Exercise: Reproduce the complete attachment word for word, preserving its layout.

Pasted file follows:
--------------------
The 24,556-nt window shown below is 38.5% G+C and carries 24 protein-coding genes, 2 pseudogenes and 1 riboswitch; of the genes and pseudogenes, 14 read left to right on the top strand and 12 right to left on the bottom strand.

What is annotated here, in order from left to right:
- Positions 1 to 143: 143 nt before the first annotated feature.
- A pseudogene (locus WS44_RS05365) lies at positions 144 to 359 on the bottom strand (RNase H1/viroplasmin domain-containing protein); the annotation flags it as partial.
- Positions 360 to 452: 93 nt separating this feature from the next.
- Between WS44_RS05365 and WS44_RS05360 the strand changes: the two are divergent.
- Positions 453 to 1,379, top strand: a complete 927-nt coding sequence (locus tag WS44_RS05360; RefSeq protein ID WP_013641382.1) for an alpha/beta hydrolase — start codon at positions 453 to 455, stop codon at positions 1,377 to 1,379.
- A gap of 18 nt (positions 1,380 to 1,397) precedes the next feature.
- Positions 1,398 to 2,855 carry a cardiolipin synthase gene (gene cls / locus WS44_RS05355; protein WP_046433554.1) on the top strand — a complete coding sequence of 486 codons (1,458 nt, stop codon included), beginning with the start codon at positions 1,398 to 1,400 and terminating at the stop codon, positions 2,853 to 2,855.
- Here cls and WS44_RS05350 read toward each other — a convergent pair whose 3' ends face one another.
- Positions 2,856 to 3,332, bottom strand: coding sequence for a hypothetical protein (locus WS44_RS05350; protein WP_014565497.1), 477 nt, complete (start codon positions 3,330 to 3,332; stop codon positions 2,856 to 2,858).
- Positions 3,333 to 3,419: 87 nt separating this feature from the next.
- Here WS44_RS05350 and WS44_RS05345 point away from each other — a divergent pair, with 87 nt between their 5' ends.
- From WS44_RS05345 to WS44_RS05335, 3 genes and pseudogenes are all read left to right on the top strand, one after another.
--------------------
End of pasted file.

The 24,556-nt window shown below is 38.5% G+C and carries 24 protein-coding genes, 2 pseudogenes and 1 riboswitch; of the genes and pseudogenes, 14 read left to right on the top strand and 12 right to left on the bottom strand.

What is annotated here, in order from left to right:
- Positions 1 to 143: 143 nt before the first annotated feature.
- A pseudogene (locus WS44_RS05365) lies at positions 144 to 359 on the bottom strand (RNase H1/viroplasmin domain-containing protein); the annotation flags it as partial.
- Positions 360 to 452: 93 nt separating this feature from the next.
- Between WS44_RS05365 and WS44_RS05360 the strand changes: the two are divergent.
- Positions 453 to 1,379, top strand: a complete 927-nt coding sequence (locus tag WS44_RS05360; RefSeq protein ID WP_013641382.1) for an alpha/beta hydrolase — start codon at positions 453 to 455, stop codon at positions 1,377 to 1,379.
- A gap of 18 nt (positions 1,380 to 1,397) precedes the next feature.
- Positions 1,398 to 2,855 carry a cardiolipin synthase gene (gene cls / locus WS44_RS05355; protein WP_046433554.1) on the top strand — a complete coding sequence of 486 codons (1,458 nt, stop codon included), beginning with the start codon at positions 1,398 to 1,400 and terminating at the stop codon, positions 2,853 to 2,855.
- Here cls and WS44_RS05350 read toward each other — a convergent pair whose 3' ends face one another.
- Positions 2,856 to 3,332, bottom strand: coding sequence for a hypothetical protein (locus WS44_RS05350; protein WP_014565497.1), 477 nt, complete (start codon positions 3,330 to 3,332; stop codon positions 2,856 to 2,858).
- Positions 3,333 to 3,419: 87 nt separating this feature from the next.
- Here WS44_RS05350 and WS44_RS05345 point away from each other — a divergent pair, with 87 nt between their 5' ends.
- From WS44_RS05345 to WS44_RS05335, 3 genes and pseudogenes are all read left to right on the top strand, one after another.